Questions loom over when DC sports return to normal


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Professional ice hockey winger Alex Ovechkin skating during an ice hockey match.

With several companies in the process of developing a COVID-19 vaccine, an important question arises: When will sports fans return to a pre-COVID normal?

Some would argue that we won’t see a pre-COVID normal anytime soon. One of those people is arguably the most trustworthy source of COVID news, Director of the National Institute of Allergy and Infectious Diseases (NIAID) Dr. Anthony Fauci. According to CNBC, in a panel discussion with Harvard Medical School doctors, Fauci said, “We need to hunker down and get through this fall and winter because it’s not going to be easy.”

Doctors and scientists also worry about the possibility of a double threat of the flu and COVID-19 in the upcoming months. Scientific American published an article on Sept. 6 addressing the worry scientists have. “The overlap of COVID-19 and influenza has epidemiologists and some policy makers concerned. The U.S. may soon face two epidemics at the same time, they worry, and this combination could precipitate a crisis unlike any other,” wrote freelance science journalist Marla Broadfoot.

They have to prevent players from being unsafe. I don’t go to many games, but if I did, I wouldn’t be going right now because of COVID.”

— Christopher Mctamany

Of course, whether or not we return to a pre-COVID normal depends on whether or not fans feel safe going back to the stadium. Teachers and students differ in their thoughts on reopening. Christopher McTamany, an AP social studies teacher and big Capitals fan, said, “They have to prevent players from being unsafe. I don’t go to many games, but if I did, I wouldn’t be going right now because of COVID.”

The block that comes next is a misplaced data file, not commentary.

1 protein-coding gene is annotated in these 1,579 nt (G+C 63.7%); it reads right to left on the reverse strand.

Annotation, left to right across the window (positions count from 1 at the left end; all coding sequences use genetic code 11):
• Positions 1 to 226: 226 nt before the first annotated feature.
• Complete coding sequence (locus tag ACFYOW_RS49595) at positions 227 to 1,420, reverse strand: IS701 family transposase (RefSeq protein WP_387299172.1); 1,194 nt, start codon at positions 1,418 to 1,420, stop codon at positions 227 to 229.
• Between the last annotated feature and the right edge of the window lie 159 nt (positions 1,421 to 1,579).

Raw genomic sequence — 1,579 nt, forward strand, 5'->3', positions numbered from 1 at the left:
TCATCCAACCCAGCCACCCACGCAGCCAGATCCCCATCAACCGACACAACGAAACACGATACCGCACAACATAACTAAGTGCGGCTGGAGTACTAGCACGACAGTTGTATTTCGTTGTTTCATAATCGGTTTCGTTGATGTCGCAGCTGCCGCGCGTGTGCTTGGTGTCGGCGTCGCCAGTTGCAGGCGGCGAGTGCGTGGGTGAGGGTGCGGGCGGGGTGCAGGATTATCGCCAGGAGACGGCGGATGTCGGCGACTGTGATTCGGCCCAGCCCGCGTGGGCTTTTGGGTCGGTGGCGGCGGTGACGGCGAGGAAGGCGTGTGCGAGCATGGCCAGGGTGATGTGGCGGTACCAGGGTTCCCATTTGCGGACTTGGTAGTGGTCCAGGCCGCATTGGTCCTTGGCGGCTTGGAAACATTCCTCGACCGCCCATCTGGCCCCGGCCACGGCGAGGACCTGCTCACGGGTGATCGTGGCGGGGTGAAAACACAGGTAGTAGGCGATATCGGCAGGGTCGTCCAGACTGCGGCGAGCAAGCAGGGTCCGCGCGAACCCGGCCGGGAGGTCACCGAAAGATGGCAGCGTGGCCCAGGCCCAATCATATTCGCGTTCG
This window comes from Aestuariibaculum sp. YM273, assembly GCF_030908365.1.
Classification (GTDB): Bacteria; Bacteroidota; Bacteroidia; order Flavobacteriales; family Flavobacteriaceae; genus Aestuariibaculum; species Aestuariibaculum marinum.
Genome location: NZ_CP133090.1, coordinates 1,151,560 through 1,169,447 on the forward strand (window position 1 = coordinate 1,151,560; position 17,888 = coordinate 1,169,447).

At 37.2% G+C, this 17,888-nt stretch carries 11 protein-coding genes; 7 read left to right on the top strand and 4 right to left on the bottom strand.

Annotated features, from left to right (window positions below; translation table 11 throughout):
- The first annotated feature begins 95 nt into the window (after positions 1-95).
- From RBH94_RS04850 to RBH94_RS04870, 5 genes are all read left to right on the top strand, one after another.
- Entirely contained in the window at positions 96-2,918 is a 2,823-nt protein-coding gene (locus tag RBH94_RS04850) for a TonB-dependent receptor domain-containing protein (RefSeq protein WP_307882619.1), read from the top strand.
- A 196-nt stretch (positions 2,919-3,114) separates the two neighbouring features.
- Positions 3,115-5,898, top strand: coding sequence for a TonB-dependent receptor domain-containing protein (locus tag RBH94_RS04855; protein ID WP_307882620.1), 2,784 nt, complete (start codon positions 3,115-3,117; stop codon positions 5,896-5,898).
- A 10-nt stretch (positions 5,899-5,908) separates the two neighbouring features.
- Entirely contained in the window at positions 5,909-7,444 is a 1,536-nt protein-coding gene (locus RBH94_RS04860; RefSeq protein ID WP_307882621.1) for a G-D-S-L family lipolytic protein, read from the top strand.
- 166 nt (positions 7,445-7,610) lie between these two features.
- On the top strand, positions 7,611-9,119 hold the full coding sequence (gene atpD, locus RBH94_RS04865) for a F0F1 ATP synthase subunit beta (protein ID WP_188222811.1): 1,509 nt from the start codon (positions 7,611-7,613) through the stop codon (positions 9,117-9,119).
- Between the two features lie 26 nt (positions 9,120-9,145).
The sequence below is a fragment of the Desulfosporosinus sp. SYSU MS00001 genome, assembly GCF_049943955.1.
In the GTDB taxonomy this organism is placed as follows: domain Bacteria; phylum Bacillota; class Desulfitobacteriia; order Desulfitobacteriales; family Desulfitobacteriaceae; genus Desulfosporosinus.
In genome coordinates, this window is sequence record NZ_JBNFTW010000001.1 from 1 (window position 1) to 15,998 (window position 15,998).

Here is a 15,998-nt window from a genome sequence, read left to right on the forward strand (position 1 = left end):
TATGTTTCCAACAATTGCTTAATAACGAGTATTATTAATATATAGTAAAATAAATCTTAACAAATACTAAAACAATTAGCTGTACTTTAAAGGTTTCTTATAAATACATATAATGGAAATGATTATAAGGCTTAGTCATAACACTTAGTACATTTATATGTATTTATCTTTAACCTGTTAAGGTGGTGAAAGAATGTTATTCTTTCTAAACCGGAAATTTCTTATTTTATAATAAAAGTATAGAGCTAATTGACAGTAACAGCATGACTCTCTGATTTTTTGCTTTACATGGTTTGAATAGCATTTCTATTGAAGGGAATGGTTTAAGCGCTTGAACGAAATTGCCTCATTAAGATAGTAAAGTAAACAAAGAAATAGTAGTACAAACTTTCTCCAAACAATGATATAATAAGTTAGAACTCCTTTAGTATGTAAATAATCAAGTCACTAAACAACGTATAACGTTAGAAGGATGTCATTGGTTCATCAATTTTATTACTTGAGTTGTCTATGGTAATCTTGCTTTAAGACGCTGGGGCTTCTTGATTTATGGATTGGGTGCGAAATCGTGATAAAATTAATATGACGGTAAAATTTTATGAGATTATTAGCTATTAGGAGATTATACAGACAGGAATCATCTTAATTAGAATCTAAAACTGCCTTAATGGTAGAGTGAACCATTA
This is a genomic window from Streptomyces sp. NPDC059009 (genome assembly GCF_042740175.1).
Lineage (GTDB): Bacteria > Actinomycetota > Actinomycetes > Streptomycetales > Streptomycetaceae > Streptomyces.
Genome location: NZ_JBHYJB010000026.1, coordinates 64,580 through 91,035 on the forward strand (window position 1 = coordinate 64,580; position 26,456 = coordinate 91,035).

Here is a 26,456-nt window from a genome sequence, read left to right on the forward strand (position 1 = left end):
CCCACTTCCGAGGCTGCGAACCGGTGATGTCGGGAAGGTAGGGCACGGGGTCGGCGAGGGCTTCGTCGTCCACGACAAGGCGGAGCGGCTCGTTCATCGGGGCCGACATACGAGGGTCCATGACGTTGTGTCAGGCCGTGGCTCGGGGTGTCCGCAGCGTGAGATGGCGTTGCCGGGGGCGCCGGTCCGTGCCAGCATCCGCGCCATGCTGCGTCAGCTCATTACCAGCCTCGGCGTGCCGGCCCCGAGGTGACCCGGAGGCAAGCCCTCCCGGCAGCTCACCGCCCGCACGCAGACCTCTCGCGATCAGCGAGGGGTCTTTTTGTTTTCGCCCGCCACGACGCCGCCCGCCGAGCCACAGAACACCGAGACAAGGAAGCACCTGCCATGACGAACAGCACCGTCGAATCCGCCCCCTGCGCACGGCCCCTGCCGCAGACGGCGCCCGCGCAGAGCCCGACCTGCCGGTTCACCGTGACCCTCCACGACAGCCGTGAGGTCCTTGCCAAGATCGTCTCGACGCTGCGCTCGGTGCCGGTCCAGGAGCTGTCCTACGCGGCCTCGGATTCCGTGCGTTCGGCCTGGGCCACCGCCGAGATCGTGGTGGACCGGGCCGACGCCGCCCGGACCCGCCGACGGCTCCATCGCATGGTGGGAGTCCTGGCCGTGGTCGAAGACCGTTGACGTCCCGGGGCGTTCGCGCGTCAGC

Junior Gabriel Klein is also a Caps fan and a Nationals fan as well. Klein has strong feelings on sports leagues restarting their seasons with no in-person attendance. He said, “I felt like fans gave the players energy to play harder at certain times throughout the game and now with no fans in attendance I feel like the team does not have as much pressure on them as they would if fans attended. I would love to be able to go back [to stadiums] and hang out with friends and watch games in person. [I would] wear a mask and I would try to keep my distance.”

Junior Andrew Reynolds, who is a Caps, Nats, and Washington Football Team fan, has a similar take on no in-person attendance. “While it’s very different with no fans, I think that the leagues are better off without them because it protects the athletes, coaching staff and sports personnel. With proper face coverings and social distancing I would feel comfortable attending a game within the next few months with friends or family.”

Our question still remains unanswered: When are DC sports coming back to normal? It’s clear that if stadiums do decide to open, younger fans would feel safe coming back to the stadium. However, it doesn’t seem like we will achieve maskless attendance anytime soon. Even if sports leagues consider reopening their stadiums, there would be clear opposition from politicians and public health officials that would keep stadiums closed. And, while several pharmaceutical companies are developing COVID-19 vaccines, there are concerns over the safety and efficacy of a vaccine. Astrazeneca’s vaccine trial is still on pause in the United States after an adverse reaction.

A Pew Research Poll from Sept. 17 suggested that just over half American adults would get a coronavirus vaccine. Virtually everyone agrees that as long as we don’t get a vaccine, life will not be the same.